According to traditional Chinese medicine, the best time to treat winter diseases is summer, and the best time to treat summer diseases is winter. So if you suffer from seasonal allergies such as hay fever, now is the ideal time to start thinking about taking preventative measures.
Although your allergy symptoms may still be a few months away, starting treatment now could help to nip them in the bud. This is because of the way allergies affect your immune system.
Allergies are caused by your body overreacting to normally harmless substances such as pollen. When your immune system comes into contact with these allergens, it triggers an inflammatory response which leads to the irritating symptoms of sneezing, itchy eyes, sore throat and runny nose.
By preparing your immune system in advance, you can help to reduce your risk of developing allergies later in the year.
Acupuncture for Seasonal Allergies
Acupuncture is a branch of traditional Chinese medicine. It uses fine needles inserted at specific points on the body to treat disease and maintain health. It can be used to improve your immune function and reduce allergy symptoms.
Acupuncture for seasonal allergies works in a number of ways. Research studies have shown that it can help to regulate levels of two of the chemicals involved in allergic reactions, IgE and cytokines.
Acupuncture also has a powerful anti-inflammatory action. This means that even if your allergy symptoms have already kicked in, acupuncture can offer you some relief. It also promotes circulation in the local area which can help to reduce swelling and pain.
Another way that acupuncture can help seasonal allergies is by reducing emotional stress. Stress has been linked to allergy flare-ups and could be a contributing factor to your symptoms. Acupuncture helps to reduce stress by balancing the levels of neurotransmitters in your brain. It also stimulates the release of endorphins, your body's natural opiates. These have the dual action of relieving pain and relaxation, giving you a feeling of general well-being.
When you go for treatment, your acupuncturist might choose to use some points in the areas where you have symptoms, along with points elsewhere on your body to help balance your immune system and relieve stress. The exact treatment will depend on your individual symptoms and constitution.
Acupressure for Seasonal Allergies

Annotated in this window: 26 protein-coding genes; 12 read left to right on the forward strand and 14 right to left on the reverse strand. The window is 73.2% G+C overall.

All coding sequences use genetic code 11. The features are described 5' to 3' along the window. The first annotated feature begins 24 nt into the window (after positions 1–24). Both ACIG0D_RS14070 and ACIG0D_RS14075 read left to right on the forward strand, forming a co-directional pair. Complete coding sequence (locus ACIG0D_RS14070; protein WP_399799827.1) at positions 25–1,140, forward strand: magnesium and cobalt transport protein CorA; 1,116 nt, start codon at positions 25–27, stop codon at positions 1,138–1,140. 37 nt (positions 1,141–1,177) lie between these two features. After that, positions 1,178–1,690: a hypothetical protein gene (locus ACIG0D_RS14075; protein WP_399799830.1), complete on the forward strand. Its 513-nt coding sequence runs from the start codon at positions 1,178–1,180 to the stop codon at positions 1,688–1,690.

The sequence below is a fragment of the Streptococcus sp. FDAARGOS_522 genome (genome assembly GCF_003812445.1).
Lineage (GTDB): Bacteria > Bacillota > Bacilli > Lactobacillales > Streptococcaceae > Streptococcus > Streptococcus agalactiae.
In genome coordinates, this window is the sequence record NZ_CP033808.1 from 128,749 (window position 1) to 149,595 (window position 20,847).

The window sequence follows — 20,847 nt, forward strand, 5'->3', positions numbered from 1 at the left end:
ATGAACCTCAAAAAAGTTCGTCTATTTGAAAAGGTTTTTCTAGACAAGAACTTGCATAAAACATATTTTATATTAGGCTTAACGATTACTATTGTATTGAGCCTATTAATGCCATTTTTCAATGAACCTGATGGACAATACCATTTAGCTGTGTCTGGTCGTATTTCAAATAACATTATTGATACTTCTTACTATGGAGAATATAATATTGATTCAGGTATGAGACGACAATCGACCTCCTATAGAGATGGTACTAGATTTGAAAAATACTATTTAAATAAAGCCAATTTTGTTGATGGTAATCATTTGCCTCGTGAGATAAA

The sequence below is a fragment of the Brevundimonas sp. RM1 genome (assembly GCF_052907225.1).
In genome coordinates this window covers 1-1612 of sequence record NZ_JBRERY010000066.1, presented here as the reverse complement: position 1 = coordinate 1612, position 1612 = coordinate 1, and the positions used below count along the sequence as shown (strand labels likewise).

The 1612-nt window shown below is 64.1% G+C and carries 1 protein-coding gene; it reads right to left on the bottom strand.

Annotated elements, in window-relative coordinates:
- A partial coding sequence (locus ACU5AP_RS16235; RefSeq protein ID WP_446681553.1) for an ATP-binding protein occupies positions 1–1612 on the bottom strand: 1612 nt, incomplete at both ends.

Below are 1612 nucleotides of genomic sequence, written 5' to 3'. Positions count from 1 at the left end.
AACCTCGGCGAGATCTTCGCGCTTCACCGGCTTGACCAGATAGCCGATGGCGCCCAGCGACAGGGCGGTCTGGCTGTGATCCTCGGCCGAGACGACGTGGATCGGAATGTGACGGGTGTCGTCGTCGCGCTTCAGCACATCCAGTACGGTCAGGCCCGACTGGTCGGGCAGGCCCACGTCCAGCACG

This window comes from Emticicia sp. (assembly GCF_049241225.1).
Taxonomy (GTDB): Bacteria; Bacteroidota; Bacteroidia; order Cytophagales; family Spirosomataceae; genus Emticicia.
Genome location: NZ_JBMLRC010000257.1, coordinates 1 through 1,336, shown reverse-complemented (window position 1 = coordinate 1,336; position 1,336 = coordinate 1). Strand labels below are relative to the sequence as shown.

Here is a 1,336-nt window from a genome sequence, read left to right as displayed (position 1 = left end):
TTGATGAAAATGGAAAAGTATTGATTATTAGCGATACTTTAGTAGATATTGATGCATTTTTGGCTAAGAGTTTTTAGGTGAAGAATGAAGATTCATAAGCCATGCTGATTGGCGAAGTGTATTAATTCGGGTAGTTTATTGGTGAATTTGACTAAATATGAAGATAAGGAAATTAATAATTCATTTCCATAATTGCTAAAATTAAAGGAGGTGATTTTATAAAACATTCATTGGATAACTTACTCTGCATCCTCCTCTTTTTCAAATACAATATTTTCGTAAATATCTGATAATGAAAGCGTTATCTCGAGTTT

If you are already suffering from seasonal allergy symptoms, there are a few great points you can try using at home with acupressure.
Acupressure works in a similar way to acupuncture, but uses finger pressure rather than needles. This is a safe and convenient way to give yourself a “first aid” treatment or top up between acupuncture sessions. The best points for seasonal allergies are:
LI 20 (Welcome Fragrance)
Location: In the crease running between the corner of your mouth and the edge of your nose, level with the flare of the nostrils.
Method: Place your index fingers on the points on both sides of your nose. Take a few deep breaths then press down on the points until you feel a firm but comfortable pressure. Continue to breathe deeply while holding the points for 1-2 minutes, then release.
Benefits: Relieves a blocked up or runny nose
ST 1 (Tear Container)
Location: Underneath the eye, in a small notch in the orbital bone. The point lies directly below the pupil when looking straight ahead.
Method: Find the points on both sides with your index fingers. Close your eyes and very gently press down on the point, taking care not to put any pressure on the eyeballs. Hold for 1-2 minutes while breathing deeply, then release.
Benefits: Relives red, swollen, painful or itchy eyes
CV 22 (Celestial Chimney)
Location: At the base of the throat, in the centre of the groove between the inner ends of the collar bones.
Method: Use your index finger or thumb to press down on the point until you feel a comfortable pressure. If the point feels tender, ease off a little. Hold for 1-2 minutes while breathing deeply, then release.
Benefits: Relieves sore throat, wheezing and cough